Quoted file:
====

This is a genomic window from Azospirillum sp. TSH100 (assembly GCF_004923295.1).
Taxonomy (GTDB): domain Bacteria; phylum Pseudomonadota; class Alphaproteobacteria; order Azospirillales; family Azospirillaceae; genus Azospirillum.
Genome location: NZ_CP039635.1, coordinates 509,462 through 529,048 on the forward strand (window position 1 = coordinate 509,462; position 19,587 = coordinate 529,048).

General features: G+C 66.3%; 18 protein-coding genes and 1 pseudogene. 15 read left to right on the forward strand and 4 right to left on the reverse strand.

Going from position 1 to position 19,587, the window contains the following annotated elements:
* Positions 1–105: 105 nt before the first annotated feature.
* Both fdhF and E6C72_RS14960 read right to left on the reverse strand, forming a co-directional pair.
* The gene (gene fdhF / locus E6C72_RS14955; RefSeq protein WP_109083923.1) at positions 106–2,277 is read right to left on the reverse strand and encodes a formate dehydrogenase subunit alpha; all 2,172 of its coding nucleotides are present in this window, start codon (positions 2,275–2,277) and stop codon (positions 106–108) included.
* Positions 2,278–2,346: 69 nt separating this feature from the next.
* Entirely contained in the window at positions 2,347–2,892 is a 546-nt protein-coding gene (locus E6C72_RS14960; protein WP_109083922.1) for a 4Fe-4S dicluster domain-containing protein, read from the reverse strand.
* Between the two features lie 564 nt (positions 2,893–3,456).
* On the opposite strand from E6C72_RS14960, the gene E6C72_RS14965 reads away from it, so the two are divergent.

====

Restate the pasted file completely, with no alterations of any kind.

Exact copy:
This is a genomic window from Azospirillum sp. TSH100 (assembly GCF_004923295.1).
Taxonomy (GTDB): domain Bacteria; phylum Pseudomonadota; class Alphaproteobacteria; order Azospirillales; family Azospirillaceae; genus Azospirillum.
Genome location: NZ_CP039635.1, coordinates 509,462 through 529,048 on the forward strand (window position 1 = coordinate 509,462; position 19,587 = coordinate 529,048).

General features: G+C 66.3%; 18 protein-coding genes and 1 pseudogene. 15 read left to right on the forward strand and 4 right to left on the reverse strand.

Going from position 1 to position 19,587, the window contains the following annotated elements:
* Positions 1–105: 105 nt before the first annotated feature.
* Both fdhF and E6C72_RS14960 read right to left on the reverse strand, forming a co-directional pair.
* The gene (gene fdhF / locus E6C72_RS14955; RefSeq protein WP_109083923.1) at positions 106–2,277 is read right to left on the reverse strand and encodes a formate dehydrogenase subunit alpha; all 2,172 of its coding nucleotides are present in this window, start codon (positions 2,275–2,277) and stop codon (positions 106–108) included.
* Positions 2,278–2,346: 69 nt separating this feature from the next.
* Entirely contained in the window at positions 2,347–2,892 is a 546-nt protein-coding gene (locus E6C72_RS14960; protein WP_109083922.1) for a 4Fe-4S dicluster domain-containing protein, read from the reverse strand.
* Between the two features lie 564 nt (positions 2,893–3,456).
* On the opposite strand from E6C72_RS14960, the gene E6C72_RS14965 reads away from it, so the two are divergent.